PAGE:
When a reporter claims that New York police are on the take letting the mob run its horse parlors at will, a shocked District Attorney Michael Norris decide to do something about it. Not ... See full summary »
The venomous and amoral wife of a wealthy architect tries, any way she can, to break up the blossoming romance between her husband and his new mistress; a good-natured young widow who holds a dark past.
Brian G. Hutton
Having flunked graduation for a second time and needing cash to support his crabby (and thus unemployed) father, Danny Fisher takes a job as a singer in the King Creole nightclub - about ... See full summary »
Christy runs a rock and roll nightclub on a carnival pier with his righ-hand-man Benny. Christy has a crush on the club's star, Natalie Cook, but she has eyes for Stanley, a local business ... See full summary »
Brian G. Hutton,
David J. Stewart
When a reporter claims that New York police are on the take letting the mob run its horse parlors at will, a shocked District Attorney Michael Norris decide to do something about it. Not knowing who can be trusted on the force, he turns to recent police academy graduates to go undercover and find the corrupt cops. Among them is Pete Harris, a 10 year Marine Corps veteran. His focus is on Lil Polumbo, recently widowed after her husband Gus' truck ran off the road. Rumor has it that Gus was heavily in debt to the mob and killed himself so his wife could collect on his insurance. When the mob learns that Harris is a cop, they try to kill him but it doesn't go as planned and kills someone close to him instead. Pete decides to get the killers at any cost. Written by
"Raymond T. Marcus" is listed as the writer for this film, but that was an alias used by Bernard Gordon. Gordon co-wrote this movie with 'Julian Zimet' (qav). Since the two blacklisted during the McCarthy-era "Red Scare", their real names could not be used. See more »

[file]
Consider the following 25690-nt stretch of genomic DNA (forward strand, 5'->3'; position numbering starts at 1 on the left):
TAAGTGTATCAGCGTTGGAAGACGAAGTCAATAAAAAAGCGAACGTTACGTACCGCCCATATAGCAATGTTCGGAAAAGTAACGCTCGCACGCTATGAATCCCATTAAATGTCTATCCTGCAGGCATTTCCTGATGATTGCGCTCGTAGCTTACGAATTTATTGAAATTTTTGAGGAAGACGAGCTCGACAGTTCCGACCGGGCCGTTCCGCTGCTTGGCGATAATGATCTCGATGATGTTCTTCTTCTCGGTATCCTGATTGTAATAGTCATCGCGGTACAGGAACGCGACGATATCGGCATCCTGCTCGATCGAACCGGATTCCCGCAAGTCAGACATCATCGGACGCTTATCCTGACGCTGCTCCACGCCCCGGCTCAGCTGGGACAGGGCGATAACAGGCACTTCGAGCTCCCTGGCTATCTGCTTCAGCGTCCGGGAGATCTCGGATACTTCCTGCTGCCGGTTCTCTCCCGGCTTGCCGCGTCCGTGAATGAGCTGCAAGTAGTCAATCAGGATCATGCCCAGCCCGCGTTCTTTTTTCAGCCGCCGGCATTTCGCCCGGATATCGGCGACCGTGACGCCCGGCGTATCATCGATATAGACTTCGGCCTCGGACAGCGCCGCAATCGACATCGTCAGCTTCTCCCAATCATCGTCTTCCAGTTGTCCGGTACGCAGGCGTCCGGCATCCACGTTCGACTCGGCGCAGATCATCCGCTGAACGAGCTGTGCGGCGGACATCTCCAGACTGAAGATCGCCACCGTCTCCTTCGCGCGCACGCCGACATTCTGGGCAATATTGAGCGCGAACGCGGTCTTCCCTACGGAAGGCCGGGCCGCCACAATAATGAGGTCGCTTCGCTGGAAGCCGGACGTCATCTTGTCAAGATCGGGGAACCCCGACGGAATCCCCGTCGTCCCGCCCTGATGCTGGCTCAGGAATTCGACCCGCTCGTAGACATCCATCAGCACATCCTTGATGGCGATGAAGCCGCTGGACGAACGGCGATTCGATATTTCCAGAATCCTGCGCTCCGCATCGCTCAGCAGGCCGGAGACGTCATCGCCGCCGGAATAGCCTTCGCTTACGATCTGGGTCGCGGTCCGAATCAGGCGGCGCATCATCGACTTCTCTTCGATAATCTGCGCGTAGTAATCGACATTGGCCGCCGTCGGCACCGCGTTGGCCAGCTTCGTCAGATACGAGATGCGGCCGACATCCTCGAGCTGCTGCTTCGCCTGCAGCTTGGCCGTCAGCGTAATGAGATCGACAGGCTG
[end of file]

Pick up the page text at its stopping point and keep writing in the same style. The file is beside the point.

A real scandal involving several NYPD police officers stationed in Brooklyn was the basis for this crime and corruption story that became the plot for The Case Against Brooklyn.
Cops are being paid off at an alarming rate to close their eyes and look the other way as illegal betting parlors open up for business all over the Borough of homes and churches. The District Attorney in Kings County who at that time in real life was a man named Edward Silver is determined to do something about it. In the film the character's name is Michael Norris and he's played by Tol Avery.
What Avery's decided to do is literally hijack the whole graduating class at the Academy and have them work for him undercover. One of them, Darren McGavin is sent undercover to romance the recent widow of Joe DeSantis who committed suicide so his double indemnity clause could pay off Nestor Paiva the bookie who's sent some of his enforcers around to collect. As McGavin romances Margaret Hayes that certainly puts a strain on his marriage to Peggy McCay.
And the triangle becomes four sided as Warren Stevens who does a bit of everything for Paiva, muscle, bagman, and even hit-man also starts courting Hayes to see what could spill to the cops, if she can find some that she can trust.
Best performances in the film by far are from DeSantis and Hayes. As the victim you can feel things closing in for DeSantis as he makes that final gesture for his wife's solvency. And Hayes you can feel sorry for the fact she's being used by both sides.
How it all ends, let me say that the climax takes a leaf from the Fritz Lang noir classic The Big Heat and if you know that film, you know about 80% of how the story will come out.
McGavin himself is a ruthless sort looking to prove himself, knowing that a good job here will cement his reputation. In real life it would have gained him a long career in Internal Affairs.
A year after the Dodgers left Brooklyn, The Case Against Brooklyn is a fine noir drama based on a real incident in the beloved former home of the Bums.
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